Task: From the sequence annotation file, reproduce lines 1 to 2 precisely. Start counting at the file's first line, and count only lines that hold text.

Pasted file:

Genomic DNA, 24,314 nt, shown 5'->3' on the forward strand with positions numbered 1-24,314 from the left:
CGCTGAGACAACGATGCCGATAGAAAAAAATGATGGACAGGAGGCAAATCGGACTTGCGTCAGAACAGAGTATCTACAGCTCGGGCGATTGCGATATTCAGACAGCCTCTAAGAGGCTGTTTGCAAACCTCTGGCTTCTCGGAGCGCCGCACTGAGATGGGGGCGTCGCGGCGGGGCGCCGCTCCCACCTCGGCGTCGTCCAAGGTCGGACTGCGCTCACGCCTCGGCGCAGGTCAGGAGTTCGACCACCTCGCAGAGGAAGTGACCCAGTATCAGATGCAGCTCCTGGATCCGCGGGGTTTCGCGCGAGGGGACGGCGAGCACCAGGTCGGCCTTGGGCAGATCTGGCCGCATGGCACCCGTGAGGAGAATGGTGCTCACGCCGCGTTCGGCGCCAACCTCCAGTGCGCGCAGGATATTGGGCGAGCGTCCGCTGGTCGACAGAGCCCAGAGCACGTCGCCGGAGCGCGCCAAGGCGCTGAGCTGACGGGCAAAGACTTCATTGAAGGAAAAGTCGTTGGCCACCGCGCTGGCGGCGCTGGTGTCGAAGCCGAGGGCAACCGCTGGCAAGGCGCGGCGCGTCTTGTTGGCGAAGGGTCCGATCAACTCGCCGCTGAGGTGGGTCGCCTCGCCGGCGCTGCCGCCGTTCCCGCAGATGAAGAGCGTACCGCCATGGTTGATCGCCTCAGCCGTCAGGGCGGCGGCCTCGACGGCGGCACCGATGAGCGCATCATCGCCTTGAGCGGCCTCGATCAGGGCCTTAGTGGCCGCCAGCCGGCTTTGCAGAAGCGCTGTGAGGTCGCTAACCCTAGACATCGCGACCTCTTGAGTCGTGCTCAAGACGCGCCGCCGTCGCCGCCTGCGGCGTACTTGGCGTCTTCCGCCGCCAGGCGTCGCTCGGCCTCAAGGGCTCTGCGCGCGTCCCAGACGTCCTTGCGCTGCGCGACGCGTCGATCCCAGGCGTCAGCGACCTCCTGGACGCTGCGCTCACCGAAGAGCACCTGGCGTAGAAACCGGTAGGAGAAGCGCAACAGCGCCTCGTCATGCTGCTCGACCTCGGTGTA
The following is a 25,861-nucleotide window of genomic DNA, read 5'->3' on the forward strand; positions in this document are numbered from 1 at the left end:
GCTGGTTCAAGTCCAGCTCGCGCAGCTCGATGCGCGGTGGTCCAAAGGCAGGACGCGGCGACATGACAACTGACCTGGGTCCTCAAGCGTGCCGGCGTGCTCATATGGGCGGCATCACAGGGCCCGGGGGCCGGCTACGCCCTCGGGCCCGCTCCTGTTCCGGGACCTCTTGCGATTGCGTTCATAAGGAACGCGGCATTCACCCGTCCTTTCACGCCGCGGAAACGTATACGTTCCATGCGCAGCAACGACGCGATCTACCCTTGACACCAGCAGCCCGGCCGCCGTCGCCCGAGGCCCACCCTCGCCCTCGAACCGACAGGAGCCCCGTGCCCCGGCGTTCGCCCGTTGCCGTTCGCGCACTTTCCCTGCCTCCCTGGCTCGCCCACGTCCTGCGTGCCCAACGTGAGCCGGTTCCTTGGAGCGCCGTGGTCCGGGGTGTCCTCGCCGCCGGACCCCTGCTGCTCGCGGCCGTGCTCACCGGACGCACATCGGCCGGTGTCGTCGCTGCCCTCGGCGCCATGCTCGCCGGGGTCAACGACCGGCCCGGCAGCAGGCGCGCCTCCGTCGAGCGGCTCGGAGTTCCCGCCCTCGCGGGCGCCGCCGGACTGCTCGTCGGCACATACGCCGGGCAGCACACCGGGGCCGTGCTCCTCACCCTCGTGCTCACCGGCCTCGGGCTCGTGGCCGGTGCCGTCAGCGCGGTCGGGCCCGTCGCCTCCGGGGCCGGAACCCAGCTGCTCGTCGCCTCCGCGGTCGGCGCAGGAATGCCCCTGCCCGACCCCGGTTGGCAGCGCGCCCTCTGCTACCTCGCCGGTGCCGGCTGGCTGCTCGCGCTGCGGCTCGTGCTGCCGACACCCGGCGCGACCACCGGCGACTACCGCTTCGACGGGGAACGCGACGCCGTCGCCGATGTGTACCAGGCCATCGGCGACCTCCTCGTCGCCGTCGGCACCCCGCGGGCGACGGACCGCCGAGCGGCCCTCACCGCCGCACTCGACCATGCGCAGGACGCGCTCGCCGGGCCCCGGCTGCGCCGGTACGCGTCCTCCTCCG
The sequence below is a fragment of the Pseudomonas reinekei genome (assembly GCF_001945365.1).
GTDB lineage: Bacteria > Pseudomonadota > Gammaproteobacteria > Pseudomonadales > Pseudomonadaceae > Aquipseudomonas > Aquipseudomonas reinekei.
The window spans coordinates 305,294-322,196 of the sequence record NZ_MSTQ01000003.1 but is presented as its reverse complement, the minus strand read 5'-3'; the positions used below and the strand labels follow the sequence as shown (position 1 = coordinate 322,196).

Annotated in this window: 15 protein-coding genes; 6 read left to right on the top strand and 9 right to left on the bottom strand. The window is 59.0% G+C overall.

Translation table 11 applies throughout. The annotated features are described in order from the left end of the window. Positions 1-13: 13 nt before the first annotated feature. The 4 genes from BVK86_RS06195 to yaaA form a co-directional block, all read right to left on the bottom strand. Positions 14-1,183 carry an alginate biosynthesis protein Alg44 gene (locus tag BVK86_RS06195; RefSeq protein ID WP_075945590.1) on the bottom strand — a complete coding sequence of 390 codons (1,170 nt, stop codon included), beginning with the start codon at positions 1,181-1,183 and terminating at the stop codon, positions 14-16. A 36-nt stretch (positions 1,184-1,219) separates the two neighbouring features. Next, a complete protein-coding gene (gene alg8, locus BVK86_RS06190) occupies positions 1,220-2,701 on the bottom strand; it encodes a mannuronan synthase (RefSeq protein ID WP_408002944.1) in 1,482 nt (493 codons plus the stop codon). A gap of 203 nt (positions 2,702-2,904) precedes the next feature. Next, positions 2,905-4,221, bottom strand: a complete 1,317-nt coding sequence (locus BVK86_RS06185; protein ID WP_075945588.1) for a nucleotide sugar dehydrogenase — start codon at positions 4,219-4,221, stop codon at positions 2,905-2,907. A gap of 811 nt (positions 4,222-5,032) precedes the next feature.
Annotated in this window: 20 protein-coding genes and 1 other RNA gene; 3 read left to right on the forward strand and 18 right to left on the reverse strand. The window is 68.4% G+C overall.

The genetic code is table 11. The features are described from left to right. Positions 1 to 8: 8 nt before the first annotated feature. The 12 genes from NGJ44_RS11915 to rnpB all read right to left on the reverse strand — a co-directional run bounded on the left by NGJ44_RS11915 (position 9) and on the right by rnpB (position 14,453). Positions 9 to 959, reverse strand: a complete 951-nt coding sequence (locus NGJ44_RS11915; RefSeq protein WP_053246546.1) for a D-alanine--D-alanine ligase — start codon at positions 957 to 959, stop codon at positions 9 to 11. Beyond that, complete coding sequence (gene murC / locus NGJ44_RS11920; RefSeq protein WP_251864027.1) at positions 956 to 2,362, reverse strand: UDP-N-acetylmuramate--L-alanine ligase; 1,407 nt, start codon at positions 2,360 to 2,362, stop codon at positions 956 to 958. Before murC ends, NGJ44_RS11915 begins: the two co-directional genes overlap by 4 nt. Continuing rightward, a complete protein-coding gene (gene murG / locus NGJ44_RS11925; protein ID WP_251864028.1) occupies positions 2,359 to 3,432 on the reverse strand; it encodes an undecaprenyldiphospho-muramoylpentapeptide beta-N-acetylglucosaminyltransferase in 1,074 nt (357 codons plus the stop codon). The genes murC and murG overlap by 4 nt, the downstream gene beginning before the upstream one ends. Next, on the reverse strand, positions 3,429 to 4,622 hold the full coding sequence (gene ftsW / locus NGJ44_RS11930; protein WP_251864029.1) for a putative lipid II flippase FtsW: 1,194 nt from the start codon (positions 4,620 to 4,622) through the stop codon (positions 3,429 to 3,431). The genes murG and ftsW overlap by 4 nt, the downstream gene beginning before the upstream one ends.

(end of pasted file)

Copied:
Genomic DNA, 24,314 nt, shown 5'->3' on the forward strand with positions numbered 1-24,314 from the left:
CGCTGAGACAACGATGCCGATAGAAAAAAATGATGGACAGGAGGCAAATCGGACTTGCGTCAGAACAGAGTATCTACAGCTCGGGCGATTGCGATATTCAGACAGCCTCTAAGAGGCTGTTTGCAAACCTCTGGCTTCTCGGAGCGCCGCACTGAGATGGGGGCGTCGCGGCGGGGCGCCGCTCCCACCTCGGCGTCGTCCAAGGTCGGACTGCGCTCACGCCTCGGCGCAGGTCAGGAGTTCGACCACCTCGCAGAGGAAGTGACCCAGTATCAGATGCAGCTCCTGGATCCGCGGGGTTTCGCGCGAGGGGACGGCGAGCACCAGGTCGGCCTTGGGCAGATCTGGCCGCATGGCACCCGTGAGGAGAATGGTGCTCACGCCGCGTTCGGCGCCAACCTCCAGTGCGCGCAGGATATTGGGCGAGCGTCCGCTGGTCGACAGAGCCCAGAGCACGTCGCCGGAGCGCGCCAAGGCGCTGAGCTGACGGGCAAAGACTTCATTGAAGGAAAAGTCGTTGGCCACCGCGCTGGCGGCGCTGGTGTCGAAGCCGAGGGCAACCGCTGGCAAGGCGCGGCGCGTCTTGTTGGCGAAGGGTCCGATCAACTCGCCGCTGAGGTGGGTCGCCTCGCCGGCGCTGCCGCCGTTCCCGCAGATGAAGAGCGTACCGCCATGGTTGATCGCCTCAGCCGTCAGGGCGGCGGCCTCGACGGCGGCACCGATGAGCGCATCATCGCCTTGAGCGGCCTCGATCAGGGCCTTAGTGGCCGCCAGCCGGCTTTGCAGAAGCGCTGTGAGGTCGCTAACCCTAGACATCGCGACCTCTTGAGTCGTGCTCAAGACGCGCCGCCGTCGCCGCCTGCGGCGTACTTGGCGTCTTCCGCCGCCAGGCGTCGCTCGGCCTCAAGGGCTCTGCGCGCGTCCCAGACGTCCTTGCGCTGCGCGACGCGTCGATCCCAGGCGTCAGCGACCTCCTGGACGCTGCGCTCACCGAAGAGCACCTGGCGTAGAAACCGGTAGGAGAAGCGCAACAGCGCCTCGTCATGCTGCTCGACCTCGGTGTA